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The data are clear: Racism harms health

New website compiles research on racism’s harms across the spectrum of American life

Image credit: Collection of the Smithsonian National Museum of African American History and Culture, Gift of Tommy and Codie Oliver

Public health researchers and practitioners have long known that racism harms health. Indeed, hundreds of cities, counties and states have declared racism a public health crisis.

Our just-launched website, Racism Harms Health, compiles research data culled from more than 250 studies across the spectrum of American life—from workplaces and policing to education and housing—showing exactly how racism harms health.

It makes the evidence clear and easily accessible to public health practitioners, policymakers, students, researchers, and anyone interested in an equitable, healthy society.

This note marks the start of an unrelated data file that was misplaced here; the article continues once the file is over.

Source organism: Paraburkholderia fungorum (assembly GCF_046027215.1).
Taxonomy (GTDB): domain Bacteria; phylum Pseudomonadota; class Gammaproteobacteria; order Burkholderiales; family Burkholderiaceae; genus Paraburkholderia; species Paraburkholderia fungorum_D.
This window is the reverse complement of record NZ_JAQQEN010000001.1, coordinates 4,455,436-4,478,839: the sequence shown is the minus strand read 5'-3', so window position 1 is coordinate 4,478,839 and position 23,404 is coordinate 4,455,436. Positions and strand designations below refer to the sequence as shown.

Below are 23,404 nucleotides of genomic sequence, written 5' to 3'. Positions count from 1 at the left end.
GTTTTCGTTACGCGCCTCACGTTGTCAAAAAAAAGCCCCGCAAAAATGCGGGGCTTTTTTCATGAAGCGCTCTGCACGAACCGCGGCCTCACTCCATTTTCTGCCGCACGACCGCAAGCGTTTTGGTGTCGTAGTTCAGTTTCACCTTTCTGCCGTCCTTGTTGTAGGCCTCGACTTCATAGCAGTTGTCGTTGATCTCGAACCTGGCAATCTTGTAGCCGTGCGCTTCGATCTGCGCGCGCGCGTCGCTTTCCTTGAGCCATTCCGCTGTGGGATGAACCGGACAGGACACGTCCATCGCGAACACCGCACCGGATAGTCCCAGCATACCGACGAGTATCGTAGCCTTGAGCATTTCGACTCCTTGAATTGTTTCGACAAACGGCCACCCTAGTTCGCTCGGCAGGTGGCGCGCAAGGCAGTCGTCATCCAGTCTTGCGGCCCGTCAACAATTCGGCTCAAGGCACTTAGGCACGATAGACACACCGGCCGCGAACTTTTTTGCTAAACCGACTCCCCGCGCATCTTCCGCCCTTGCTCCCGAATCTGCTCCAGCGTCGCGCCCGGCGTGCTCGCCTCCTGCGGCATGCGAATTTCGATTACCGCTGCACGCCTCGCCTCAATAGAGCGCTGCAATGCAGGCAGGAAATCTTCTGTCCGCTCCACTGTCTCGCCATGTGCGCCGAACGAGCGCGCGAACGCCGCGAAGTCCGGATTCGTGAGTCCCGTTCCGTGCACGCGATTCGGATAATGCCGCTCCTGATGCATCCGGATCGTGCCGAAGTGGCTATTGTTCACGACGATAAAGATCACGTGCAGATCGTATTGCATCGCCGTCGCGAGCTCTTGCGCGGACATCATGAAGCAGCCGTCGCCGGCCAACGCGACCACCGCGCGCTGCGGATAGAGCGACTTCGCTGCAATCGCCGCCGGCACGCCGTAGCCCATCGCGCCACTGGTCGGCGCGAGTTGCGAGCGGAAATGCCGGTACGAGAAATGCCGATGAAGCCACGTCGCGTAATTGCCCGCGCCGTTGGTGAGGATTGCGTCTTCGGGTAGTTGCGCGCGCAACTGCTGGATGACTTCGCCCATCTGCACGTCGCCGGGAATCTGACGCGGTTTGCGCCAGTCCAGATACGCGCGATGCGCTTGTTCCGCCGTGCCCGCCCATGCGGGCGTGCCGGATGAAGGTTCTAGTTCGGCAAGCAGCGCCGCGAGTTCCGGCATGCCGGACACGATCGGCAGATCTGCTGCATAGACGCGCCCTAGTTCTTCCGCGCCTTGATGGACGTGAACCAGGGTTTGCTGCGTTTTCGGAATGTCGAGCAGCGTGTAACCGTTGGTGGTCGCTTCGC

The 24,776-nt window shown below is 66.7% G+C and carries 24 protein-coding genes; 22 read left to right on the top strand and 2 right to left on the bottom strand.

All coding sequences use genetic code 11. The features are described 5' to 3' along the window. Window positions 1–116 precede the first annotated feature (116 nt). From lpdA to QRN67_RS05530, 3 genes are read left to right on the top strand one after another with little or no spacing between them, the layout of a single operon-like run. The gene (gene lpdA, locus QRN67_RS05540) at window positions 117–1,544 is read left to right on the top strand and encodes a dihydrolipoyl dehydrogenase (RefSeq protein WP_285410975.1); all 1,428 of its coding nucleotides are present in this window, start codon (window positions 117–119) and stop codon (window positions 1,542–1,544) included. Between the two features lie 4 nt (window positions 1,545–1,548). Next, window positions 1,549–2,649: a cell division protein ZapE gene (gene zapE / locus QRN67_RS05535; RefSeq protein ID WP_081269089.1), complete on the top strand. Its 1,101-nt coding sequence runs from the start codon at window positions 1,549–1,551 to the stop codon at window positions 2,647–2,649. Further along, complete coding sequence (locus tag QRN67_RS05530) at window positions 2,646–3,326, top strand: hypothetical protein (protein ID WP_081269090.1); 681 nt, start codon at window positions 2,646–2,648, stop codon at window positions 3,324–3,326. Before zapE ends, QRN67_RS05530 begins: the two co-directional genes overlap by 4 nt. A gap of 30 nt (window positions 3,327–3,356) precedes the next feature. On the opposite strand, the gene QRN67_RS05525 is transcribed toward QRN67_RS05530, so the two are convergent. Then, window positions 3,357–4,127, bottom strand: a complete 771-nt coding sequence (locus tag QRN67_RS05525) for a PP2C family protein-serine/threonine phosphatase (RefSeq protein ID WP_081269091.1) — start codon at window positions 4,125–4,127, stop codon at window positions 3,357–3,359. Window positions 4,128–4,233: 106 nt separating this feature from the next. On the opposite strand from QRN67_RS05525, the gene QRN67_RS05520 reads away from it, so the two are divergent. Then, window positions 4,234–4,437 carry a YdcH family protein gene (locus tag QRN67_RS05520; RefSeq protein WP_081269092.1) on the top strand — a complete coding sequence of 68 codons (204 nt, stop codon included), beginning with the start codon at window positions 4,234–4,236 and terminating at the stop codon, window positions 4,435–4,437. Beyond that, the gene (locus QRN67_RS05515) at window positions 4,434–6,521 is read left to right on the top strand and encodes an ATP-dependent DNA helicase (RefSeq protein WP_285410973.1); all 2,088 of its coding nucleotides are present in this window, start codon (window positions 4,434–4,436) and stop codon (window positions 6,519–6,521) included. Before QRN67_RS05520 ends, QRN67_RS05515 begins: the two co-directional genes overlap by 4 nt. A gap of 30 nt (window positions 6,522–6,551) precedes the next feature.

Racism Harms Health aggregates findings from our own Berkeley Public Health faculty and researchers along with research from many other researchers across the country.

The goal of the site was to create an easily accessible, comprehensive resource for professionals, policymakers, and community members—along with students, faculty, staff, and alumni of Berkeley Public Health—written in plain language, based on squeaky clean research, that described both problems and solutions. The site brings together the health data about racism so our actions can reflect what the research is telling us.

The project is part of Berkeley Public Healths’ Anti-Racist Community for Justice and Social Transformative Change (ARC 4 JSTC) initiative, launched in 2020 to recognize our moral, ethical, and professional obligation to address racism based on what we see in the public health data. A team of students, faculty, and staff at Berkeley Public Health worked for two years to compile and cite the data that informs the site.

The site explains the research on how racism creates racial health inequities across wide range of topics, including:

Future sections will explain research on how racism affects our food system, educational system, and healthcare system.

Robust research has made it clear that racism harms health. We hope this distillation helps us deepen our understanding and fuel our resolve to make health and racial inequities a thing of the past.